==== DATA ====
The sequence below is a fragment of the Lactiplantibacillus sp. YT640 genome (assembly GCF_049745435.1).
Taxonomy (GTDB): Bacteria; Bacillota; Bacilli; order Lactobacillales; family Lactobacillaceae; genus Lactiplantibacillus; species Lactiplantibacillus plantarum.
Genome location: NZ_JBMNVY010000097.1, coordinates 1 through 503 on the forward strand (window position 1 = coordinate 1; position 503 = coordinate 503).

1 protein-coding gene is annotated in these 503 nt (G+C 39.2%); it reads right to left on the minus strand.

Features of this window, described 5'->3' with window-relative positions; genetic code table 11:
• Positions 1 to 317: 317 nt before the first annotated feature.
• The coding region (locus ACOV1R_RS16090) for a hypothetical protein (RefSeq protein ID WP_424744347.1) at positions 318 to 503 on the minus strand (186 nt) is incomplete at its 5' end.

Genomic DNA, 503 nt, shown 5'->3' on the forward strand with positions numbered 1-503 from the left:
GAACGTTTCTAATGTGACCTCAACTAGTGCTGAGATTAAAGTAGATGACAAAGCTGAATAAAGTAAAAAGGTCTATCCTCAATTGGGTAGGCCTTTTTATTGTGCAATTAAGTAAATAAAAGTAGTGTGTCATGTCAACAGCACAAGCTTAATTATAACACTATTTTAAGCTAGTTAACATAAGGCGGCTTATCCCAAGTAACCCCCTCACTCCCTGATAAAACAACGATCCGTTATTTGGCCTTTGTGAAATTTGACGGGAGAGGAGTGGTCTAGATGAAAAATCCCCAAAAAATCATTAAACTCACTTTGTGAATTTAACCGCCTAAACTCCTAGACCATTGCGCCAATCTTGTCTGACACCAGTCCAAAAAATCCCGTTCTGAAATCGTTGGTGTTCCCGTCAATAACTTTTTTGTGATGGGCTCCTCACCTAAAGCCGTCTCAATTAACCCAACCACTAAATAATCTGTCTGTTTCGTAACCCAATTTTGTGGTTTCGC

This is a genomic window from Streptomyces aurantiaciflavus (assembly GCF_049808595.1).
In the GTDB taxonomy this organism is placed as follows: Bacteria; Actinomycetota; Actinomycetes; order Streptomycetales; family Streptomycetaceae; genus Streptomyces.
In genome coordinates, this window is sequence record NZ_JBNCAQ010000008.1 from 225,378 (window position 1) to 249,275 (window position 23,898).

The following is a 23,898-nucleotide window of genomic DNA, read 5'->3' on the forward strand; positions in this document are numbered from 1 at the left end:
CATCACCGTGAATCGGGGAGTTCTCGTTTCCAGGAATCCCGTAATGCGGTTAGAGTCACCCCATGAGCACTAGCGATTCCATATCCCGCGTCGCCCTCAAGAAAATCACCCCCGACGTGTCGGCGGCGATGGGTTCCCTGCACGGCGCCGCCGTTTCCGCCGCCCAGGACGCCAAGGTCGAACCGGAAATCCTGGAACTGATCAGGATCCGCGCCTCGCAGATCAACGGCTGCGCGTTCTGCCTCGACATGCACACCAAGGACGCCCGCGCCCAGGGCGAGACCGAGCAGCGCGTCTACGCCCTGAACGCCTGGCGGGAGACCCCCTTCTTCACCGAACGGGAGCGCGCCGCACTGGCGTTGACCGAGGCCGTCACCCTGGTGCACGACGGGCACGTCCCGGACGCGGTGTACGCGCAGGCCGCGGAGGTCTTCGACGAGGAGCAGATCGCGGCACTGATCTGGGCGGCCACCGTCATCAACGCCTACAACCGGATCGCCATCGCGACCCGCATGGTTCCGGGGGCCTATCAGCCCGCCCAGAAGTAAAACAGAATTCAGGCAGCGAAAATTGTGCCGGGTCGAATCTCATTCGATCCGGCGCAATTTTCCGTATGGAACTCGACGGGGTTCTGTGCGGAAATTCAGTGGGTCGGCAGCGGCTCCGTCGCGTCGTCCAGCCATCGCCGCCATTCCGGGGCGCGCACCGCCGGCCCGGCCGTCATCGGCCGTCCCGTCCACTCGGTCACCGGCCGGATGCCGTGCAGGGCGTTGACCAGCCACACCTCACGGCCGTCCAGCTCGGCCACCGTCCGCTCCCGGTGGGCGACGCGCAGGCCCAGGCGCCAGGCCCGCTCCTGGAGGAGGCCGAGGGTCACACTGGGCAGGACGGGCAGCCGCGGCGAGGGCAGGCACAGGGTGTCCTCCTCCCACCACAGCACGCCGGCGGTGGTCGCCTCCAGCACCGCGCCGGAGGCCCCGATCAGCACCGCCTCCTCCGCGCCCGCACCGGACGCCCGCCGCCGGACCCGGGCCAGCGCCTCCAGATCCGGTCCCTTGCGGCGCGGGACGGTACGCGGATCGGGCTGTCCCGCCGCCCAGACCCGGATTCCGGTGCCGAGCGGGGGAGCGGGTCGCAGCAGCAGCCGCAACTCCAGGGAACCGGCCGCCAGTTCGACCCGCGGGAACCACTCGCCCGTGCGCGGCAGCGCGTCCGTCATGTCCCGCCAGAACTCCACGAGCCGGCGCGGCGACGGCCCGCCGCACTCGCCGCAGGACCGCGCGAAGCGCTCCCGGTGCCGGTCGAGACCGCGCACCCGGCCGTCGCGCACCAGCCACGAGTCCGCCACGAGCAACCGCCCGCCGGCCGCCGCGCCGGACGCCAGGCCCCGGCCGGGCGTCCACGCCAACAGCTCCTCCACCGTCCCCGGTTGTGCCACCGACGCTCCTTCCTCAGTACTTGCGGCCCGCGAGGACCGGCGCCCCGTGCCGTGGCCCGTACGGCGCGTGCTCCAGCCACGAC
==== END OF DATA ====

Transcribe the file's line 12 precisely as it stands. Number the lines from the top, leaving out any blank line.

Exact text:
In genome coordinates, this window is sequence record NZ_JBNCAQ010000008.1 from 225,378 (window position 1) to 249,275 (window position 23,898).